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The Clouds of Heaven

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One of the great difficulties that modern Christians have is that we do not let the two testaments inform one another. Because of this neglect on our part, we miss many visions of coming glory that the Old Testament prophets set before us.

The Text:

I saw in the night visions, and, behold, one like the Son of man came with the clouds of heaven, and came to the Ancient of days, and they brought him near before him. And there was given him dominion, and glory, and a kingdom, that all people, nations, and languages, should serve him: his dominion is an everlasting dominion, which shall not pass away, and his kingdom that which shall not be destroyed.(Daniel 7:13-14).


In the night visions, Daniel sees someone like the Son of man coming on the clouds of heaven (v. 13). The one like the Son of man approaches the Ancient of days (God the Father), and is brought before Him (v. 13). When this mysterious figure approaches the Ancient of days, the end result is that universal dominion is bestowed on him—dominion, glory, and a kingdom. The nature of this kingdom was that all people, nations, and languages would serve him (v. 14). His dominion is to be everlasting, and the kingdom he has received will never be destroyed (v. 14). Preaching the kingdom of God, among other things, means preaching this.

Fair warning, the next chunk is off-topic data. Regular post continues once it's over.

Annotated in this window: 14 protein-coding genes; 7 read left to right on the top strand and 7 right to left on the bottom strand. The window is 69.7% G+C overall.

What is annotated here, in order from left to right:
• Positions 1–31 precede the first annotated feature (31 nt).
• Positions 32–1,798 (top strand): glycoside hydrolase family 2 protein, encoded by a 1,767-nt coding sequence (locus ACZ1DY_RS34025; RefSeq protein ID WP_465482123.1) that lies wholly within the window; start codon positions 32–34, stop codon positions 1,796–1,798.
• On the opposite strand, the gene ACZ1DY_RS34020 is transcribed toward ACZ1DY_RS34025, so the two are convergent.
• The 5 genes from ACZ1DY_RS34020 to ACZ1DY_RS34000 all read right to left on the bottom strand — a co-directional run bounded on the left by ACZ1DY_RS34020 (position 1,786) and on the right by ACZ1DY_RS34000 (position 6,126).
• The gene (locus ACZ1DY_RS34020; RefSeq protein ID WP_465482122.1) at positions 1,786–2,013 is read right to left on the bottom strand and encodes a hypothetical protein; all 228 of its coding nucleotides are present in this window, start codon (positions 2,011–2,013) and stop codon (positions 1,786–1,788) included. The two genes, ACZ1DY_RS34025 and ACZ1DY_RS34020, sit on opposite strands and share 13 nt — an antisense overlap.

The Son of Man:

The first thing to note is how Jesus identifies with this phrase—“the Son of man.” Although the phrase is common in the Old Testament, this is the only passage in the entire Old Testament where it is used in a messianic sense. Thus, it is a messianic term, but not a common messianic term. The Lord Jesus uses it, and it simultaneously conceals and reveals His identity. Some common examples would include Mark 2:10, 8:38, and 10:33. The Lord did not want His disciples proclaiming His identity until the time was right. After His resurrection and ascension (Rom. 1:4), the time was more than right, and so this reality now must be declared until the end of the world. This is what we are charged to declare—the universal lordship over (and consequent salvation of) the entire world.